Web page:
Safety fears over `unclean` and `unregulated` e-cigarettes

Safety fears over `unclean` and `unregulated` e-cigarettesLondon, Apr 14 : Health experts are demanding stringent controls on electronic cigarettes over concerns that customers could be exposed to poisonous chemicals.

The nicotine vapour inhaler devices, mostly imported from China, are not subject to regulations and fears are growing that people could be subjected to `unclean' and `unsafe' products.

E-cigs do not contain tobacco and therefore are not regulated by Tobacco Product Regulations, they are also not classed as medical devices so can they not be regulated in the same way as other nicotine replacement products.

A Chinese pharmacist invented the devices, which can be charged through a computer USB port, in 2004.

Prof John Britton, chair of the Royal College of Physicians Tobacco Advisory Group, said that regulating e-cigarettes would ensure a `guaranteed standard' for consumers was met.

"Electronic cigarettes have the potential to save thousands of lives, but the fact that they are unregulated is bad as it leaves people open to using unclean and unsafe products," the Daily Mail quoted Prof Britton as saying.

"Electronic cigarettes can not be seen as being as safe as other regulated nicotine replacement therapies which meet pharmaceutical standards, these products are tested and have additives in them that we know to be safe - e-cigarettes don't have this.

"The concept of nicotine replacement is powerful and good, but e-cigarettes are really testing this system - they are new and they are unregulated. Regulation would be useful and it would be nice to clean up the loopholes," he said.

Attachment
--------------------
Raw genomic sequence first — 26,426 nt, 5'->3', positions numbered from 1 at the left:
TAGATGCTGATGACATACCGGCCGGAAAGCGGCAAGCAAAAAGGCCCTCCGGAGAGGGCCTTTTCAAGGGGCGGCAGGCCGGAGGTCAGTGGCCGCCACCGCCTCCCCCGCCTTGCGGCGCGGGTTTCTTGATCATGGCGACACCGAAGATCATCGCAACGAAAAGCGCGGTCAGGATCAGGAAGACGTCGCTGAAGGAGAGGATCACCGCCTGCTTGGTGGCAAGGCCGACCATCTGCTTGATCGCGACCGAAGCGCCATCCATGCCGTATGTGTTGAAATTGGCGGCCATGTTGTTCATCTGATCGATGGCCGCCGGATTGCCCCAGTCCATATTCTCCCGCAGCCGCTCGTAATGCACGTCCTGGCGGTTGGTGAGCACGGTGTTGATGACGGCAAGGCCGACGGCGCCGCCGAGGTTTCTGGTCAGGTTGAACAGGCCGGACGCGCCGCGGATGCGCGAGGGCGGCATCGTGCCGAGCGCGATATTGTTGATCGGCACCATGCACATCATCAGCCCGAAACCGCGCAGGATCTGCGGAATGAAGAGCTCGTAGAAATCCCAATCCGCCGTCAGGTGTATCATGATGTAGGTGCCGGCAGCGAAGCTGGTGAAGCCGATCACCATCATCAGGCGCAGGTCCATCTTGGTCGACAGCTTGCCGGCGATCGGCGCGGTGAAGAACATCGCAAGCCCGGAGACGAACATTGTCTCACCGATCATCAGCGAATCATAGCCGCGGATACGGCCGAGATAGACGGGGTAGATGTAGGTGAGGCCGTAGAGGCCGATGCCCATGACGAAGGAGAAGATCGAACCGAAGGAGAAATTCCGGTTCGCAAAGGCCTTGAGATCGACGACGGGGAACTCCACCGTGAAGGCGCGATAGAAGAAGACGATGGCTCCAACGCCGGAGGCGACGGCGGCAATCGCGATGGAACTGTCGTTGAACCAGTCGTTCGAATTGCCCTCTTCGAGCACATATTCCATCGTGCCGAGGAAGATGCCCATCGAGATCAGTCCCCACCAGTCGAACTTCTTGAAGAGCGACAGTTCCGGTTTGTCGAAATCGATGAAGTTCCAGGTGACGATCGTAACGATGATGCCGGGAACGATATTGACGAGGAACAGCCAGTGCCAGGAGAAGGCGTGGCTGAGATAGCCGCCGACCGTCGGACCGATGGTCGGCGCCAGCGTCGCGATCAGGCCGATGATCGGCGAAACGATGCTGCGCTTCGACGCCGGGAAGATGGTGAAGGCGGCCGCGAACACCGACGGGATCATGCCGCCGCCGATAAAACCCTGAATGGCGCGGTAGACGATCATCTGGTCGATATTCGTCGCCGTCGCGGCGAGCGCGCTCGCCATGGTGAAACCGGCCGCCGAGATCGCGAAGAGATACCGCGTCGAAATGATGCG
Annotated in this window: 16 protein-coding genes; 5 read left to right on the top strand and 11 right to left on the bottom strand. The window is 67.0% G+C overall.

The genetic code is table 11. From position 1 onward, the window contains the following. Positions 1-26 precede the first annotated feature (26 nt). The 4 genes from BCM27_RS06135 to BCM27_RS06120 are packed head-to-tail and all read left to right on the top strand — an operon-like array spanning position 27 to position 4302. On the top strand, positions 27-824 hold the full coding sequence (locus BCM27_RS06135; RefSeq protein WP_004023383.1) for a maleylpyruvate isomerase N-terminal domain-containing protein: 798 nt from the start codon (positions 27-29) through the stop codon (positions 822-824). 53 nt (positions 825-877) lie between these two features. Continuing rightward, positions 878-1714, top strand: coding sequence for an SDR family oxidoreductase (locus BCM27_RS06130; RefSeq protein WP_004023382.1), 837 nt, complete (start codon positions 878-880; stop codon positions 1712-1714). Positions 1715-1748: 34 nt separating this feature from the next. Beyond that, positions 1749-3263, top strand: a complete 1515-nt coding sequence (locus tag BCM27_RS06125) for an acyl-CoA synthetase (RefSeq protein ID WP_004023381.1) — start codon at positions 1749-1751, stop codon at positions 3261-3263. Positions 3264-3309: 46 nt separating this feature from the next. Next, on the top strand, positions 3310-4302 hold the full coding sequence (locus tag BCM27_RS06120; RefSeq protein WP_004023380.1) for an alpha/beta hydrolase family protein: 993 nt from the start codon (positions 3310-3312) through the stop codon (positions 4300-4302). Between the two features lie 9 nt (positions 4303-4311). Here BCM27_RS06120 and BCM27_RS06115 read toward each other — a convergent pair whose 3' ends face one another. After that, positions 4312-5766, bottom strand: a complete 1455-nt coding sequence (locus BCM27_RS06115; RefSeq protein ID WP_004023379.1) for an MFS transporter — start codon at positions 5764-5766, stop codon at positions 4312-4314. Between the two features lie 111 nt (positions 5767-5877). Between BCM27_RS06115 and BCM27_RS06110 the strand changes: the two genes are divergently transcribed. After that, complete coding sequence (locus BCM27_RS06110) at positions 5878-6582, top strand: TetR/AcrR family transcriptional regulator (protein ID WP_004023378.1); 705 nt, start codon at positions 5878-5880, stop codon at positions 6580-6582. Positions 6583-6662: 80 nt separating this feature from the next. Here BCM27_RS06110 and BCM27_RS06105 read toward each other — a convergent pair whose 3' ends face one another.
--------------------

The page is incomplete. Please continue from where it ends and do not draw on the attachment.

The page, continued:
Prof Britton also said that due to lack of regulation there was no way to prove that the contents listed on the packet were actually the contents of the e cigarettes.

"At the moment electronic cigarettes may list the contents on the side of the packet, but there is no way of proving that this is the true content as there is no regulation," he said.

"Electronic cigarettes are probably positive and if everyone switched to e-cigarettes it could potentially save millions of lives, but regulation would certainly be useful at this time," he added.

A lack of regulation has led several countries, including Canada, Australia, and Singapore to ban the products because of fears over possible side effects.

Jean King, Cancer Research UK's director of tobacco control, warned that e-cigarettes do not have the same safety standards as some other nicotine containing products.

"E-cigarettes are unlicensed products. This means there are no national safety standards or controls as to how they are sold, King said.

"Also, little is known about their ingredients or the reliability of nicotine dosage. The Medicines and Healthcare Products Regulatory Agency (MHRA) is considering whether to regulate e-cigarettes and other new products that contain nicotine. At least until the MHRA reports back, Cancer Research UK does not recommend the use of e-cigarettes," King said. (ANI)